March 6, 2012

RecycleMania diagnosed in U of L Cards

By Marianna Michael–

RecycleMania, an eight-week event in which colleges and universities compete to find out who can recycle the most items, is underway at the University of Louisville. The competition, which began on Feb. 5 will end on April 6.

This is the second year in which the University will be participating. According to U of L’s sustainability website, last year alone, the university collected 241,782 pounds of recyclable material during the eight weeks, which is approximated to be about 10.91 pounds per person on campus.

Dr. Justin Mog, Assistant to the Provost for Sustainability, said that this initiative was started by residence halls, with full support of the Sustainability Council. Though RecycleMania has only been held at U of L for two years, the competition has been around since 2001 when Ohio University and Miami University started a competition to get their students more involved with recycling.

A university or college campus wins by having the most pounds of recycling per person. This, and the fact that the university had high numbers in the majority of each kind of recycled material, is the reason that U of L beat the University of Kentucky last year.

QRS, which is the recycling company that picks up the materials, weighs the items by separating them into two piles – glass and aluminum – before taking them back to their plant. This is how the university figures out how much weight to report to RecycleMania.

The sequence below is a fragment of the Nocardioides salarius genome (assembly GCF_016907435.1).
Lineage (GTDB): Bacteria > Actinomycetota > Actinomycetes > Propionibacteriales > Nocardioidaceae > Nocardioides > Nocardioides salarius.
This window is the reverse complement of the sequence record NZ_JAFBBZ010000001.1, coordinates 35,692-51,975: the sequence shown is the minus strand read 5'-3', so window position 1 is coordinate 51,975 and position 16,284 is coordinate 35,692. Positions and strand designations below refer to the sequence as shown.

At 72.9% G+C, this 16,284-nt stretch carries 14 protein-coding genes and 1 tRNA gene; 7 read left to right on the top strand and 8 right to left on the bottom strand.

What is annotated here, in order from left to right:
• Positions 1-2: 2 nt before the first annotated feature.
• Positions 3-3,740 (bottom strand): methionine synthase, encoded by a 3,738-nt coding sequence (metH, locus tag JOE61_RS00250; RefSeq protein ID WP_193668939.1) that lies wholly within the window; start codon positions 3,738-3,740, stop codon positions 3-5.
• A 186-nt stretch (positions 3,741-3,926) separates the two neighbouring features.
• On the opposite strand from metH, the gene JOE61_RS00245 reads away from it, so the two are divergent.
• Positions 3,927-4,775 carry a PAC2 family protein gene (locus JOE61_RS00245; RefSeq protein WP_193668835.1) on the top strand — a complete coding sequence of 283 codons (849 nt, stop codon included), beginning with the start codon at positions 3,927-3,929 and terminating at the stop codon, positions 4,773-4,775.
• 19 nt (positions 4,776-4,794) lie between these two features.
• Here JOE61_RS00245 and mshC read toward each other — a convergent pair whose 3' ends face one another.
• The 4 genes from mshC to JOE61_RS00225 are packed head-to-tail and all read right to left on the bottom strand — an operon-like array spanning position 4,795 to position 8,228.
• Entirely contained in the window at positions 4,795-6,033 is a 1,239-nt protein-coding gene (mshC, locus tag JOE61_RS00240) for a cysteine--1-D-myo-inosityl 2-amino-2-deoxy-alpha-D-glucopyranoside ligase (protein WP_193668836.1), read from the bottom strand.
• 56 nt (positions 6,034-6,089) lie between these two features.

U of L students are able to participate in RecycleMania simply by putting recyclable materials in the bins placed around campus. The university offers a single-stream recycling system, which means that recyclable materials can be deposited in a single recycling bin, regardless of what material it is made of.

According to the 2011 Recycling Report, U of L has almost doubled its aluminum recycling numbers from 12,500 pounds in 2010 to 23,548 pounds in 2011.

The RecycleMania initiative is meant to get more students and faculty involved in recycling, but its effects are questionable. Freshman chemical engineering major Philip Knight said, “I will recycle the same as I usually do because I try to recycle anyway.”

Dr. Mog encourages everyone to recycle anything that may be considered appropriate. As Dr. Mog said, “The numbers from the latest reports suggest that we could be recycling a lot more than we are on campus and that is why events like RecycleMania are important to remind and reengage students and everyone on campus that we can almost recycle every type of waste you have – except Styrofoam – but we are working on that.”

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